Transborder data access: Strong critics on plans to extend CoE Cybercrime Treaty
The Council of Europe Cybercrime Convention Committee (T-CY) held a hearing on 3 June 2013 in Strasbourg to collect views from civil society and the private sector on its plans to further extent Convention 185 provisions on transborder access to data through a draft additional Protocol. The proposal received strong criticism from most of the participant stakeholders (EDRI, ISOC, independent academics and privacy advocates, EuroISPA, and companies such as Google, Microsoft and LeaseWeb) as well as from the European Commission, the European Data Protection Supervisor, and even the Data Protection Unit from the same CoE Data Protection and Cybercrime Division. The only participant stakeholder who warmly welcomed the proposal was the Anti-Phishing Working Group, while the International Chamber of Commerce (ICC) was more concerned with economic interests of businesses and the legal certainty of their operations vis-à-vis law enforcement authorities requests than by issues related with personal data protection.
Besides the T-CY bureau members (Estonia, Portugal, Romania, Serbia, UK, USA), government representatives were not very vocal and seemed to attend mainly to hear from stakeholders before the T-CY (closed) plenary meeting, scheduled on 4-5 June. South Africa reminded that privacy is a constitutional right in the country, making the CoE proposal very difficult to address. But the really notable exception was Russia, taking the floor at numerous occasions and strongly advocating against the proposal with arguments based both on international law and on privacy and personal data protection. Russia is the only CoE Member State, with San Marino, having not signed the Budapest Convention, but is apparently very proud to be the most recent State having ratified CoE Convention 108 on Data Protection. That being said, it is well known that Russia never agreed on Article 32(b) of the Cybercrime Convention, considering that its provisions would allow violations of States sovereignty.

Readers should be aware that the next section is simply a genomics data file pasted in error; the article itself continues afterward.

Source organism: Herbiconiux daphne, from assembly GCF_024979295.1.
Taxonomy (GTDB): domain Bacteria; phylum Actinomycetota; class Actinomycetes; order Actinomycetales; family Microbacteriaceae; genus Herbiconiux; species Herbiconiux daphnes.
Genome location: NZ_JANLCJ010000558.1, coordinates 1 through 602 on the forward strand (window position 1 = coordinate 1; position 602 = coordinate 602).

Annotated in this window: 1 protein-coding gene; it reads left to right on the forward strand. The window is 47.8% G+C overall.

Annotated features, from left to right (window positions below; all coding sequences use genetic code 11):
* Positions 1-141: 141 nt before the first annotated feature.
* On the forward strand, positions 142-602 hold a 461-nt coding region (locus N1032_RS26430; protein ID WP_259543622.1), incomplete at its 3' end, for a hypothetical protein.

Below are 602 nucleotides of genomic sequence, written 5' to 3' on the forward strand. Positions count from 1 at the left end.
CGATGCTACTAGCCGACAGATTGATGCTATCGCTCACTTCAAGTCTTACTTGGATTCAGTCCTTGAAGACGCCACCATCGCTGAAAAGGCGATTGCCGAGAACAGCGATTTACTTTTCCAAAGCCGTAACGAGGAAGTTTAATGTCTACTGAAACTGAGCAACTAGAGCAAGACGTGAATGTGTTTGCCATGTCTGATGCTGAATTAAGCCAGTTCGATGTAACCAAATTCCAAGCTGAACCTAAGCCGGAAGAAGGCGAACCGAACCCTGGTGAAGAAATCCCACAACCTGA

Article 32(b) is precisely at the centre of the current CoE T-CY proposal. It deals with transborder access to stored computer data and provides that a Party to Convention 185 “may, without the authorisation of another Party, access or receive, through a computer system in its territory, stored computer data located in another Party, if the Party obtains the lawful and voluntary consent of the person who has the lawful authority to disclose the data to the Party through that computer system.” With its draft additional Protocol, the new CoE T-CY proposal basically aims at relaxing the remaining constraint for the requesting Party, currently bound by the computer system location “in its territory”.
As a result of a report prepared by an ad hoc T-CY sub-group and adopted on December 2012, this draft additional Protocol suggests different options for allowing transborder access, identified as the “unilateral access by law enforcement authorities of one State to data stored on a computer system in a foreign State without the need for mutual legal assistance”. The demand results from the increasing need to quickly and easily collect electronic evidences to fight (cyber-)crimes, especially with the development of cloud computing (which results in data location often in foreign territories or even unknown places, when it is not roaming from one territory to another), and assumes that neither Article 32(b) nor mutual legal assistance Treaties (MLAT) provisions allow to answer this need.
In substance, the 5 options provided in the draft Protocol are all based on allowing transborder access mainly through (1) consent of the data subject; (2) consent of the data controller; (3) “in good faith or in exigent or other circumstances” or (4) when the data location is unknown, replacing the concept of territory by that of “the power of disposal of data”. The discussion highlighted major problems with all such options.